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Flashcards in Oxygen Transport Deck (13)
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1

what happens to DlCO in patients with severe anemia?

DlCO will decrease, b/c patient breathes faster
-cardiac output increases b/c want more O2 to get to more organs
-decreased Hb

2

what is the usual extraction of dissolved O2 from blood to tissues?

0.18%
-this dissolved O2 alone is not enough to meet O2 consumption needs of the body
-thus, need O2 carried on Hb

3

how much O2 is bound to blood? (found by Hb and O2 bound to Hb)

Hb = 15 g/dL
O2 bound/g of Hb = 1.34 mL
so 20.1 mL O2 per 100 mL blood

4

what is the shape of the O2 dissociation curve?
-what happens if PO2 = 100 mmHg, 40 mmHg, and 26 mmHg?

sigmoid shape
-100 mmHg, there is 97-98% saturation, and dissolved O2 is only 1.5% of total O2
-40 mmHg, there is 75% saturation
-26 mmHg, there is 50% saturation (P50)

5

what are the 2 important features to remember about the oxygen dissociation curve/

1. sigmoid shape allows unloading of O2 to tissues without as large a change in PO2 as would occur if binding was not cooperative
-result is that PaO2 is maintained high, favoring diffusion of O2 to tissues where PO2 is low
2. plateau above 80 mmHg insures practically constant O2 content despite wide variations in PO2
-thus drop in PAO2 (in hypoxia) gives only 10% drop in CaO2

6

how does O2 carrying capacity (content) differ in polycythemia and anemia?

polycythemia = increased Hb (excessive production of RBC)
-the O2 content is higher
anemia = decreased Hb
-O2 content is lower

for both diseases, the saturation is the same at same pressures (around 100 mmHg = 100% saturation)

7

where is EPO made and how does it increase RBCs?

1. hypoxia causes increased hypoxia-inducible factor 1-alpha
2. induces renal fibroblasts to make EPO

8

how do PCO2, pH, temp, and 2,3-DPG/BPG (found in beta chain Hb) regulate O2 dissociation curve?

oxygen dissociation curve will shift right with:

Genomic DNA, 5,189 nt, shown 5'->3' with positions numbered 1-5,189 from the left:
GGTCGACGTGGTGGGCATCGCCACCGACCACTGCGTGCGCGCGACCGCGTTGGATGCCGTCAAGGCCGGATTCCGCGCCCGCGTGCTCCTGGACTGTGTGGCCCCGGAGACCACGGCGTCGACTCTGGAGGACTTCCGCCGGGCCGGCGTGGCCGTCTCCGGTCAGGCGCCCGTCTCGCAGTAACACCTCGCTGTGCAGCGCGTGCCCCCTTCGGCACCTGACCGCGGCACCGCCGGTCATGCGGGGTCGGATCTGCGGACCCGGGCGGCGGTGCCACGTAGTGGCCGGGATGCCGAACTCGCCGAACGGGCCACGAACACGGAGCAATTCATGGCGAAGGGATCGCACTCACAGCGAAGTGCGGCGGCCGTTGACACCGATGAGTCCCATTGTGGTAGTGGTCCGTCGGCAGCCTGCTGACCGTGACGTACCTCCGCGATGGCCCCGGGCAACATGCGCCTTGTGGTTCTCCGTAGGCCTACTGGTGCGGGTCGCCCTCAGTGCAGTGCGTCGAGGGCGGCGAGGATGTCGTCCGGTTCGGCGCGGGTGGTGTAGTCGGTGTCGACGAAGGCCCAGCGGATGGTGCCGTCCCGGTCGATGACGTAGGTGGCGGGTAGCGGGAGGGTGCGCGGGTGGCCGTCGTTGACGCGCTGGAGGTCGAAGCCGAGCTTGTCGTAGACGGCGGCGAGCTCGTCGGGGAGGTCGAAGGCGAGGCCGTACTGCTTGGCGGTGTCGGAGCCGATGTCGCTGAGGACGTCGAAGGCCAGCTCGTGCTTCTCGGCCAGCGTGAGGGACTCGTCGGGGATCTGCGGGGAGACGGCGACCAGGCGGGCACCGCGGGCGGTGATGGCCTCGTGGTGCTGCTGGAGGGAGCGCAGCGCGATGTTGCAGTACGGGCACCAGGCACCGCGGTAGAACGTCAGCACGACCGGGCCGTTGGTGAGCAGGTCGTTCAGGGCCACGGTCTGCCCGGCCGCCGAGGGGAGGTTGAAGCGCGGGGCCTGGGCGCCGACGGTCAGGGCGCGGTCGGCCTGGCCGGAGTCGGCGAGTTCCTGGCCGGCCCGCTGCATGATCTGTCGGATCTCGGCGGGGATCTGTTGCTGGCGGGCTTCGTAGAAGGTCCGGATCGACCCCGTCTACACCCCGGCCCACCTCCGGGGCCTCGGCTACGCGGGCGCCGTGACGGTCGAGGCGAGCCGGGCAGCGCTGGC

-increased PCO2
-decreased pH
-increased temp
-increased 2,3-DPG (so more right if adult Hb, not fetal Hb)

9

what is hypoxic hypoxia characterized by? what can it be caused by?

low PaO2 (hypoxemia) and low CaO2 with normal extraction, thus low PvO2 (there isn't much O2 to be distributed)
-caused by high altitude, diffusion problems, and hypoventilation

10

what is stagnant hypoxia characterized by? what can it be caused by?

normal PaO2 and CaO2, increased extraction, thus low PvO2 (b/c more O2 is diffused to tissues)
-caused by sluggish circulation from low cardiac output, such as in CHF

11

what is histotoxic hypoxia characterized by? what can it be caused by?

normal PaO2 and CaO2 with reduced extraction and elevated PvO2 (b/c less O2 taken up by tissues)
-caused by poisoning of tissue metabolism by heavy metals, cyanide, or other toxins

12

what is anemic hypoxia characterized by? what can it be caused by?

normal PaO2 but low CaO2, with normal extraction thus low PvO2 (since even though PvO2 is low, CaO2 is low too, so extraction is normal)
-caused by Fe deficiency anemia or congenital hemolytic anemia like sickle cell anemia

13

what happens to the O2 dissociation curve during CO poisoning?

substitution of CO for O2 bound to Hb (higher affinity)
-thus, O2 binding capacity of Hb is reduced, and the O2 dissociation curve shifts to the left, decreasing O2 delivered to tissues

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